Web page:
Nio’s peers in Europe include startups such as XPeng and Aiways, the latter of which wants to offer “exciting” and affordable cars. Aiways’ first all-electric SUV, the U5, has been shortlisted for Europe’s 2022 Car of the Year. Priced at €40,000, the U5 comes with a range of 400 km and can charge from 30% to 80% in about 27 minutes. The manufacturer plans to launch one new model each year, saying its cars are “reasonably priced”.
“Traditional car manufacturers still have an advantage in terms of absolute sales numbers, but with increased awareness, new models that are both price competitive and attractive in terms of design, we have a good chance in the European market. We are in 15 European countries and already have products on the road,” Aiways said Autovista24.
Then there’s Geely-owned Lynk & Co, which wants to challenge automotive conventions with its subscription-based business model. Described as ‘Netflix for cars’, the company runs so-called ‘clubs’ across Europe. Its membership-based approach allows users to access the machine on a monthly basis. Its PHEV is known as the 01, and in Germany alone, 2,000 Lynk & Co vehicles were newly registered in the first seven months of the year.
“Our key differentiator is our business proposition, where our members can purchase a great car that they can keep forever or leave at any time,” said Lynk & Co. Autovista24. “Subscribe for €550 a month or take Lynk & Co 01 with insurance, maintenance and more included. Or go all-in and buy your 01. Our Lynk & Co 01 offers up to 70km of all-electric range so our members can commute on electric power but go and explore with a hybrid powertrain.
Chinese Electric Appliance brands are increasingly grabbing headlines, with media recently claiming that auto giant BYD sold more electric cars than Tesla in the first half of the year. While BYD posted about 640,000 EV sales between January and June, compared to Tesla’s 564,000, this figure is crucial to include PHEVs.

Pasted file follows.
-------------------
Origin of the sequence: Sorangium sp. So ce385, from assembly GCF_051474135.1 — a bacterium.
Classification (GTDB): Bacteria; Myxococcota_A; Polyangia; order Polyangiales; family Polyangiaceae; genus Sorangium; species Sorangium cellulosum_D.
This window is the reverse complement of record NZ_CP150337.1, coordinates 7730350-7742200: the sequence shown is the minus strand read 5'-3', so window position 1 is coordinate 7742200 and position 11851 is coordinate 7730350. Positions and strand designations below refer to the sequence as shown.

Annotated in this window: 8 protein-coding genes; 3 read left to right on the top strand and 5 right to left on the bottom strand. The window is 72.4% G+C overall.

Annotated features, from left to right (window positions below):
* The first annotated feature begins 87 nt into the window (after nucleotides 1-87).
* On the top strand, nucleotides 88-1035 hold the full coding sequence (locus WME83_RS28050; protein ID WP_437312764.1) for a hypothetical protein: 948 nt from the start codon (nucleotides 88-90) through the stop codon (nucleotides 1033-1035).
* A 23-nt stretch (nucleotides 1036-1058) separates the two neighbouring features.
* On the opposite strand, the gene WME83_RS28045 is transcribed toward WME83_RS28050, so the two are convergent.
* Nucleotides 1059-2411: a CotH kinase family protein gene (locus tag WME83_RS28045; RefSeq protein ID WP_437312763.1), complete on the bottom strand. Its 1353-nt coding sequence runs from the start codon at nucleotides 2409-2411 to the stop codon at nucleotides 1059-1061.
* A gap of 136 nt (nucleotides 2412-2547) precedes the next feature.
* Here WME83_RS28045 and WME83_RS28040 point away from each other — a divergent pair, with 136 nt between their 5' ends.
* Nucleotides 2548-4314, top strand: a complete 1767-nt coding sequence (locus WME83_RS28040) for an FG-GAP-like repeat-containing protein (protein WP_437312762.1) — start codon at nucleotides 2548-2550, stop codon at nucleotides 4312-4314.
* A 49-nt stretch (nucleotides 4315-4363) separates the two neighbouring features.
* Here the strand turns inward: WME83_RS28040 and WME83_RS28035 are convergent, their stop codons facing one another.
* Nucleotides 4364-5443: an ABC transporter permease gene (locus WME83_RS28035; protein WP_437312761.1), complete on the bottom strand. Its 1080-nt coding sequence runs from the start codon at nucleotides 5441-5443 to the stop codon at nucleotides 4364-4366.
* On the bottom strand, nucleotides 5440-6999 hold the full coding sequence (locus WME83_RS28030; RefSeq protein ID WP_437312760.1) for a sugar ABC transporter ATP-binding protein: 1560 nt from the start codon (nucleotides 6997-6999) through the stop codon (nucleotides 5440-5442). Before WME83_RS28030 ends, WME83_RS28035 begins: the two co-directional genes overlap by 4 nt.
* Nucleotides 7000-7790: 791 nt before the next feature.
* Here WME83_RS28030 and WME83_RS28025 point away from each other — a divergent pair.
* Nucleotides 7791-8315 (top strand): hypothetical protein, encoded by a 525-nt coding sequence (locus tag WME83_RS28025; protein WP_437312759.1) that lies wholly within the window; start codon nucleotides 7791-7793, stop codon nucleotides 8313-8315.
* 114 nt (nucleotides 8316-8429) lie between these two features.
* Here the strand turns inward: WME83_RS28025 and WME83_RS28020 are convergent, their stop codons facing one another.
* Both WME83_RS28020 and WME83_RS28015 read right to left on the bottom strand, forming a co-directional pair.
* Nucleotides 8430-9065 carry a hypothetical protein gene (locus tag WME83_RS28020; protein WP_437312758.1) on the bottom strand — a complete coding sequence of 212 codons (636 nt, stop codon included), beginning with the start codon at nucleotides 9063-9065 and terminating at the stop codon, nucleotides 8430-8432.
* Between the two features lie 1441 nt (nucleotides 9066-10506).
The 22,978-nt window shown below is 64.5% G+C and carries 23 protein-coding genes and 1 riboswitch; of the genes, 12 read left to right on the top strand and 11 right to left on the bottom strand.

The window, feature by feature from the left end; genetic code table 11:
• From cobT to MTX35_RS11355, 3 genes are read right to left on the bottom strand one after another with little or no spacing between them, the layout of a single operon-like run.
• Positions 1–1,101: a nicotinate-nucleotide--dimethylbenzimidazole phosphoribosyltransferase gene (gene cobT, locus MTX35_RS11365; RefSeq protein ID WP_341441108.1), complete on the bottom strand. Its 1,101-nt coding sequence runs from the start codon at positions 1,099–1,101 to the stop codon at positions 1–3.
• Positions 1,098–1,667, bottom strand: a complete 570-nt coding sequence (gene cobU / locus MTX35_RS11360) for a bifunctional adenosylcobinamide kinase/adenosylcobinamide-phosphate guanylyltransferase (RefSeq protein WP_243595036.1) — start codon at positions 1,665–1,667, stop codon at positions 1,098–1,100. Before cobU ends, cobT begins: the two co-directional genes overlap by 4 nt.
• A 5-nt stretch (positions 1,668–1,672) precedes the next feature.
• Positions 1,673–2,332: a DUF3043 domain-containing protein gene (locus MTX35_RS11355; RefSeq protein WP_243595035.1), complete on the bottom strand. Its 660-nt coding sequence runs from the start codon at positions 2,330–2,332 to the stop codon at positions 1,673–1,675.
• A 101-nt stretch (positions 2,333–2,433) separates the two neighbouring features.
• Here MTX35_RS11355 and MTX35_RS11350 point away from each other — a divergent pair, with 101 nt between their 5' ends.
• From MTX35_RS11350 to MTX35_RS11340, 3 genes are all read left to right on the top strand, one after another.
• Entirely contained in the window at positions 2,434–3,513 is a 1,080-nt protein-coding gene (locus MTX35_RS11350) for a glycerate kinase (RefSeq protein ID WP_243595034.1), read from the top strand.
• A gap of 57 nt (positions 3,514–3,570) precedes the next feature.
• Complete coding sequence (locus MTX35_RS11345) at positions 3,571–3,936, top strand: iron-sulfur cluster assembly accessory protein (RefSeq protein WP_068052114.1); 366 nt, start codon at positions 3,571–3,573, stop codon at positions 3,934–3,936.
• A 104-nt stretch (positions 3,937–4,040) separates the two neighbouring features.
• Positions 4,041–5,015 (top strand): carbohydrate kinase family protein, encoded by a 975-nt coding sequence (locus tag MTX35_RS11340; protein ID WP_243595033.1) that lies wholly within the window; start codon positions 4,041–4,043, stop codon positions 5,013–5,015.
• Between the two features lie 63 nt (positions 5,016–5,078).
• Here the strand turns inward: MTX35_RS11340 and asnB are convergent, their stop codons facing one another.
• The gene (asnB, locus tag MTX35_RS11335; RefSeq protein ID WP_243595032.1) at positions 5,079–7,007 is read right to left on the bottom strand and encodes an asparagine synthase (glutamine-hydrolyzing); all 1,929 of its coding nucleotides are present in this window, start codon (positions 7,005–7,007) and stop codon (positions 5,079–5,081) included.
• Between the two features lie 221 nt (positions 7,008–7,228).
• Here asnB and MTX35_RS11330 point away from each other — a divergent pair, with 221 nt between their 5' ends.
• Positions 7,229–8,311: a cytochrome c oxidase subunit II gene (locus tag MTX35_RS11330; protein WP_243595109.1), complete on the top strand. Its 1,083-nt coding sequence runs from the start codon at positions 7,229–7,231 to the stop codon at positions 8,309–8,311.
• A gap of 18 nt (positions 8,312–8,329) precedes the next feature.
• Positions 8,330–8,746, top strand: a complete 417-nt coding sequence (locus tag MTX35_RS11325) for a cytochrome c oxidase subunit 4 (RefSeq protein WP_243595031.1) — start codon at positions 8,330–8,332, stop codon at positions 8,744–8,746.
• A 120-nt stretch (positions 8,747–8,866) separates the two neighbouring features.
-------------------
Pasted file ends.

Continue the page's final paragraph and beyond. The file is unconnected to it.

However, BYD’s numbers are impressive as it sold around 330,000 BEVs during that time, up 240% from a year ago. It has become one of the world’s largest power producers and is planning a market expansion in Europe this fall, after launching in its test market, Norway, nearly a year ago.
Like other Chinese brands, it promises fast deliveries, a key selling point, and is initially aimed at the Benelux and Nordics. The company has partnered with select dealers and plans to introduce three BEV models in the region, including a “European-style” C-segment SUV.
BYD appears to want to emphasize this point, no doubt to attract European customers. The manufacturer works with more than 200 designers from countries such as Italy, Spain, Switzerland and Germany.
State-of-the-art Chinese-made smart cars with looks that match, if not exceed, what European drivers are used to, especially when it comes to the latest technology, are shaking up the market. Europe’s legacy car brands will be watching closely in the coming months and years.